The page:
Saturday, October 18, 2008
The things I find that I've got in my CD collection. While working on a review of vintage musical settings of the work of Klabund, I rummaged around in my discs to find other German Cabaret recordings, and found a fascinating collection from Proper Records. During WWII, the Germans had their own propaganda campaigns. From 1937 to pretty much the end of the European part of the war, various German jazz bands, once they were purged of their Jewish contingents, were employed to record messages for broadcast to damage the morale of Britain. The resulting songs, long buried, are an amazing listen. Almost all of them are popular songs of the day, recorded with English lyrics, and in the middle, a speak-sing section of Pro-Nazi lyrics. In the middle of "You're Driving Me Crazy," a song made popular again about 10 years ago by Squirrel Nut Zippers, the very wooden Charlie and His Orchestra break into an impression of Winston Churchill:
"Yes, the Germans are driving me crazy. I thought I had brains,/ but they've shattered my planes...The Jews are the friends who are near me, to cheer me believe me they do./But Jews are they kind who now hurt me, desert me, and laugh at me too."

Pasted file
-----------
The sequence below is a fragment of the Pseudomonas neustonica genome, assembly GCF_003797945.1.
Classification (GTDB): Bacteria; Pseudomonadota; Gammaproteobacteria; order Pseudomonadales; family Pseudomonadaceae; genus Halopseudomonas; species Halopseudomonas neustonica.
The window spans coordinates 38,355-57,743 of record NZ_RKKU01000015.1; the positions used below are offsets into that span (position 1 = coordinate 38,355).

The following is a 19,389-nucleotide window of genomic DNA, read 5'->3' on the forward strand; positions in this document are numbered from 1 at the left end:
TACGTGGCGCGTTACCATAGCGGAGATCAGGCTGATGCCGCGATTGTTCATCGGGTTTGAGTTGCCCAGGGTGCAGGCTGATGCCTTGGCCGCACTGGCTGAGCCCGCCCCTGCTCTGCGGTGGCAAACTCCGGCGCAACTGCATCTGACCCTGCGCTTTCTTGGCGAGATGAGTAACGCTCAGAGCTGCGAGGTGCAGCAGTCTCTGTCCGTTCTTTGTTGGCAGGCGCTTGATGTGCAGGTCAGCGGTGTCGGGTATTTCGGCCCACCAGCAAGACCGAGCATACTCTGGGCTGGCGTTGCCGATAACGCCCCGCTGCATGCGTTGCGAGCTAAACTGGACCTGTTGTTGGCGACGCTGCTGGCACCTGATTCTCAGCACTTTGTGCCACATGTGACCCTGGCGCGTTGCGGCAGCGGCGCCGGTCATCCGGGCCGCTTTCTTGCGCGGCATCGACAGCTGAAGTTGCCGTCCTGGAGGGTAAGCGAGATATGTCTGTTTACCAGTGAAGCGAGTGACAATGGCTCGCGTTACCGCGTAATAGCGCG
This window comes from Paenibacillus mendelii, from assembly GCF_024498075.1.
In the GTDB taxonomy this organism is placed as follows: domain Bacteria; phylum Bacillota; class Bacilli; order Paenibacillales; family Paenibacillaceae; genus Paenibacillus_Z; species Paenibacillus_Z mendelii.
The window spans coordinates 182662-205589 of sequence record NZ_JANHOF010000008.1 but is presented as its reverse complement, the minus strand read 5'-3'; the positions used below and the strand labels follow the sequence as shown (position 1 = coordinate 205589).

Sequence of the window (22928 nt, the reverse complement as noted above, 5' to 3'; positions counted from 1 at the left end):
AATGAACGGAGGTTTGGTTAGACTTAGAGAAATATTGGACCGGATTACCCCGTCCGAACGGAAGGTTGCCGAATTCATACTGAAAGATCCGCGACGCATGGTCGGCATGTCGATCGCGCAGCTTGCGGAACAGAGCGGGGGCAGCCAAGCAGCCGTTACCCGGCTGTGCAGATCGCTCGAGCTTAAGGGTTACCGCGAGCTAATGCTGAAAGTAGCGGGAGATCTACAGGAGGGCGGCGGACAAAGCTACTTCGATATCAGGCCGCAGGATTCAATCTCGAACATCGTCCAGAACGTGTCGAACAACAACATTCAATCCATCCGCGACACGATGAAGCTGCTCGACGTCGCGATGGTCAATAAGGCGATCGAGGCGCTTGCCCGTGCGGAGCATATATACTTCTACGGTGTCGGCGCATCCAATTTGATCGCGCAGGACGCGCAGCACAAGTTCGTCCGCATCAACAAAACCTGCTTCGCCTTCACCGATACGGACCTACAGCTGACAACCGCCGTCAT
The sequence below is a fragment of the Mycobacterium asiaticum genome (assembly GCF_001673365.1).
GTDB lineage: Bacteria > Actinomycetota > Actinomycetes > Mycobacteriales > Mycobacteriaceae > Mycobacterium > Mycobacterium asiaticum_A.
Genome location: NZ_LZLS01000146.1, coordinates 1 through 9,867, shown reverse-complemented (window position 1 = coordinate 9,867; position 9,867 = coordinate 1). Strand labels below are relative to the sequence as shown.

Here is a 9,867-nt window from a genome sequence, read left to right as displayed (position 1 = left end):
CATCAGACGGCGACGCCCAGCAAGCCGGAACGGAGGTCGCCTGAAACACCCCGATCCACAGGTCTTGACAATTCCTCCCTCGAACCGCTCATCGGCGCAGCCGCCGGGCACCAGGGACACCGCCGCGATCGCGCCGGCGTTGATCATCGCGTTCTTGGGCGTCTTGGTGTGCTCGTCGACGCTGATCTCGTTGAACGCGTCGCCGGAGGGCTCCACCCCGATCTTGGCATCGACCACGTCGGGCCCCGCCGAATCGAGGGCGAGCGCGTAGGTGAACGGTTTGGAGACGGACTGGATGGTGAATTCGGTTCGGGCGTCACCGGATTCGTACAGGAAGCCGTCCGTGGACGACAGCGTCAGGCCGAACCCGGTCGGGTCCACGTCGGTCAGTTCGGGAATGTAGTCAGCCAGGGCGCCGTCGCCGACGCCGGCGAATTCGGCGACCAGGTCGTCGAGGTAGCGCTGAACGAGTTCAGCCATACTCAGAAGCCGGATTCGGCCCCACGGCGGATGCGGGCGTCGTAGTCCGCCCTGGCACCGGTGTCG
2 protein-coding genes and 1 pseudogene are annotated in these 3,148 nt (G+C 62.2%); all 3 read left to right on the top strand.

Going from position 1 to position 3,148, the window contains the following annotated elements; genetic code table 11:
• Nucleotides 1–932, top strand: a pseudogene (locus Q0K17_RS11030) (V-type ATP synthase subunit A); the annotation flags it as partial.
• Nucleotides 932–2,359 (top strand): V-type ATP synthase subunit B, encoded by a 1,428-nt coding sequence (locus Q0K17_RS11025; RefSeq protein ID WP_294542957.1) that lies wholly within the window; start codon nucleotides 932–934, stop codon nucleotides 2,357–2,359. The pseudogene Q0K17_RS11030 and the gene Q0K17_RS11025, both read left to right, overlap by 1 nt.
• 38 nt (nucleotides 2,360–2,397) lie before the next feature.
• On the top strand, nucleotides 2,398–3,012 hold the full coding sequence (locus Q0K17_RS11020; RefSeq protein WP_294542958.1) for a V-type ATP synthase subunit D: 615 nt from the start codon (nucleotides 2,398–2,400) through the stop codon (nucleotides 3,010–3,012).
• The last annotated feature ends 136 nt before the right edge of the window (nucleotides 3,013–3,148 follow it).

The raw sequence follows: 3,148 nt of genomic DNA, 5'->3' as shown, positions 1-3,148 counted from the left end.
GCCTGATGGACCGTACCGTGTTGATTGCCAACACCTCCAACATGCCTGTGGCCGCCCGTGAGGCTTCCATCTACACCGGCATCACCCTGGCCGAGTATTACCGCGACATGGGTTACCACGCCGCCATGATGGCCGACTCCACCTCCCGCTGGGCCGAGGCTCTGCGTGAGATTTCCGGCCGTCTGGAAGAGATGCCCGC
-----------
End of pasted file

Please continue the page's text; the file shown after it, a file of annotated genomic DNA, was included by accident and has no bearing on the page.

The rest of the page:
Some of this stuff has to be heard to be believed. One can picture music halls in Germany bopping to this sort of thing, as the hate-lyrics go right on swinging. Other grotesque renditions include "Stormy Weather," (again with a sad Winston Churchill impression), "Bye, Bye Blackbird," and, bizarrely, "Makin' Whoopee." Sound bites are no doubt available somewhere on the internet. The 4-disc set is a freaky visit to a place where catchy music is used to promote the darkest of motives.